Old Website Town Pages
The information on this page has been compiled by Ukraine SIG long time ago.
As JewishGen and the Ukraine SIG evolved, the contents of the page became redundant with other areas of
JewishGen (specially the KehilaLinks) and the new SIG website.
This page will be temporarily hosted by the Ukraine SIG site until this contents is transferred to the corresponding
KehilaLink and/or indexed into the Ukraine Database. Then it will be removed.
Famous Ukrainian Jews Commemorated on Postage Stamps
Leonid Osipovich Utyosov (1895-1982)
Read about other commemoratives here.
Leonid Osipovich Utyosov was and is the legend and pride of the Russian
culture. Regardless of his lack in musical background, he became
the most popular singer of his time. In a country where jazz was
declared foreign, western influence, he managed to not only establish,
but to also preserve for many years to come, the first of the Soviet
jazz. Similarly, although not a literary figure, he managed to write
amazing poetry and published three books in prose. People who knew
Utyosov closely, always remarked on his bright charismatic personality,
as they raised him to the title one of the wittiest people of his
Leonid Utyosov was born in 1895, in Odessa, to a middle-class Jewish family.
In 1911, he became an actor in a provincial
theater. His real last name was originally Vaisbein (Weissbein).
When he was selecting his penname, he wanted it to sound novel, beautiful,
and high. He liked the last name "Skalov," literally, "[big]
rock’s," but in Odessa, an actor by such name already
existed. Sorting through many words, which in their meaning embodied
great heights, the young actor finally decided on a name, which now
is known by millions: Utyosov – "cliffs." Traveling
with his troop from town to town, and actively participating in various
theatrical productions, with the help of his natural talent, Utyosov
quickly became a real professional; in the beginning of the 1920's
he already performed in various venues in Moscow, and then in Leningrad.
But, during all of those years he dreamt about forming his own jazz band.
At the end of 1928 he started making his dream come true. In a few
months, Utyosov gathered motivated musicians with whom he put on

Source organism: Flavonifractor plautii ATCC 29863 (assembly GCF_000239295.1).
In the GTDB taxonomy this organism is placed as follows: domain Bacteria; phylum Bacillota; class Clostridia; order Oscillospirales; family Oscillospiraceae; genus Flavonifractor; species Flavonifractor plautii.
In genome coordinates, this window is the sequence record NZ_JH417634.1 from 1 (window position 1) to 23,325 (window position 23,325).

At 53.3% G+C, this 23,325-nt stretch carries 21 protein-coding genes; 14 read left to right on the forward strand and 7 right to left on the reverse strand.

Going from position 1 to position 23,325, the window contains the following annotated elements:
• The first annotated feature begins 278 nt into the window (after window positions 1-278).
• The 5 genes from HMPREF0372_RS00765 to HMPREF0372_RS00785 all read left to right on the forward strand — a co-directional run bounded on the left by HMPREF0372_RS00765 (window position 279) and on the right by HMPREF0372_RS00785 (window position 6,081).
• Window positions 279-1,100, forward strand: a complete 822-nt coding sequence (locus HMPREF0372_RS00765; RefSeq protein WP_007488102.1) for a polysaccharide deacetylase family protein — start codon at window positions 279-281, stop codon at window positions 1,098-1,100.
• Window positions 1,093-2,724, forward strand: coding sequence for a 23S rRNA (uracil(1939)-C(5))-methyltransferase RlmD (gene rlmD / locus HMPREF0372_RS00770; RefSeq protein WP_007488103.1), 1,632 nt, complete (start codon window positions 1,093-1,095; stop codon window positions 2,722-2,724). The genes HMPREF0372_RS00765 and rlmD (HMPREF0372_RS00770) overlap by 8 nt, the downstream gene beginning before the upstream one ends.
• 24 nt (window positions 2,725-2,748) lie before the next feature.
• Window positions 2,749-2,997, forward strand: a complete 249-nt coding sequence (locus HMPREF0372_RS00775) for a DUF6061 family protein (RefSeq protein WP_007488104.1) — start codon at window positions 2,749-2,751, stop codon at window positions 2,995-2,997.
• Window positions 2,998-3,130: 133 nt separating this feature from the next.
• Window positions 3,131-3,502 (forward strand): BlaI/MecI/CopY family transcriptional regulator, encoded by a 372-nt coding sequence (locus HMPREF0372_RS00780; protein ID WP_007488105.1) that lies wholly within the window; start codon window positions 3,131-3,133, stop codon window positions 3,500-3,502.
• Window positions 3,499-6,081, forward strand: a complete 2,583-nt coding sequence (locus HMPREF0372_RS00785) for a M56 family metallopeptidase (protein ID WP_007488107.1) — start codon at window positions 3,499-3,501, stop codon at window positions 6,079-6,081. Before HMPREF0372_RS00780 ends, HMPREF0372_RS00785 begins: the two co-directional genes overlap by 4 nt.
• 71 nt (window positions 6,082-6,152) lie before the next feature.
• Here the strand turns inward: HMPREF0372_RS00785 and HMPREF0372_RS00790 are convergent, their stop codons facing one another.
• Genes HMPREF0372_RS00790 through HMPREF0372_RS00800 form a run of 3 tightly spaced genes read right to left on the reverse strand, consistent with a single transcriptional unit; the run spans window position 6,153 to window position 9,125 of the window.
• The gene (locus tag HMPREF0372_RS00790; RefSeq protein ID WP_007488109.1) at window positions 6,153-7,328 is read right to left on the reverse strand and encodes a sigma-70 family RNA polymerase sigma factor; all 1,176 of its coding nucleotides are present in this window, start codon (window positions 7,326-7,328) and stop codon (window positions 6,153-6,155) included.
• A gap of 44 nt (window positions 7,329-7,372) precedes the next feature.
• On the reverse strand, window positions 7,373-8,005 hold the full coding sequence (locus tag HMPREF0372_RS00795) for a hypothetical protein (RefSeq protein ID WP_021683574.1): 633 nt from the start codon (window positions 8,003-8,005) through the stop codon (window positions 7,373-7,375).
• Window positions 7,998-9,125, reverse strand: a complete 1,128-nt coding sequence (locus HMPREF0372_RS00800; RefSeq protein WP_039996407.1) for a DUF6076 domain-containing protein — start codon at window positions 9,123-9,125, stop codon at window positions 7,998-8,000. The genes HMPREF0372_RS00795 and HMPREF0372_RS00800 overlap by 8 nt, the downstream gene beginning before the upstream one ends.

his first program. And, on March 8, 1929, the stage of the Leningrad
Small Opera Theater became home to the first debut of the new jazz
band. The success of this performance was more than what many hoped
for. This is how Leonid Utyosov himself attempted to explain it: "It
is easiest to say, that our success was in the novelty - such numbers
like our "thea-jazz" had not yet been performed. There was of course
jazz created by a blueprint, a foreign blueprint... We, however,
suggested a completely new, genre, untried, theatric style jazz...
Our whole program was sprinkled with jokes, sarcasm, humor. In
front of the audience not only a band was born, but also a company,
a gathering of the happy, not dampened by sadness, people, with
whom one could find joy and with whom one was certain to have a
good time... I think that the success of our first program was
grounded particularly in our optimism, and humor."
From that point to the end of his life, Utyosov became an irreplaceable
leader and a soloist of the self-created band. Although many
cursed and criticized Utyosov's jazz, the public fell in love with
the jazz immediately. He was the first performer
of such a wide array of songs, which left the whole country singing. Likewise,
the movie "Jolly Fellows" (1934) in which Utyosov starred in
the main role, with his band, was a great success. The music for the movie
was written by great Jewish composer and songwriter Isaak Dunaevsky. Possibly
it was the most close to Hollywood-style movies of the time and certainly
far above Soviet standards. In the years of the WWII, Utyosov,
with his jazz band, performed at the front lines, and their performances
brought liveliness back to the thankful listeners. On May 9, 1945, the
band participated in the celebration of the victory in the Moscow's downtown.
In 1965, Utyosov received the highest title of the People's Artist of
USSR. Leonid Osipovich Utyosov died on March 9, 1982. Luckily, his
voice remains on tapes and records, as well as in his books and poems.
And of course, the wonderful, remarkable artist will remain forever
in thankful memory of the people.
||In April of 1989, a new ship “Leonid Utyosov” was constructed
and entered service. In this reincarnation the great Russian singer
can visit his home town - Black Sea port Odessa, and sail around
the world visiting Europe and USA -- what Leonid Utysov never could
do during his life as a human.
In 1999, the Russian Postal Administration issued a set of 8 stamps
represented beloved Russian singers of the 20th century
and one of them was Utyosov. Nobody was surprised to see him in this
In September 2000 on the historical Deribassovskaya Str. in
the center of Odessa was opened a monument to Leonid Utyosov -
one of the most celebrated sons of the city.
Source: L.O. Utyosov, "Spasibo serdtse (Thank you,
Heart)", Moscow, Vagrius, 1999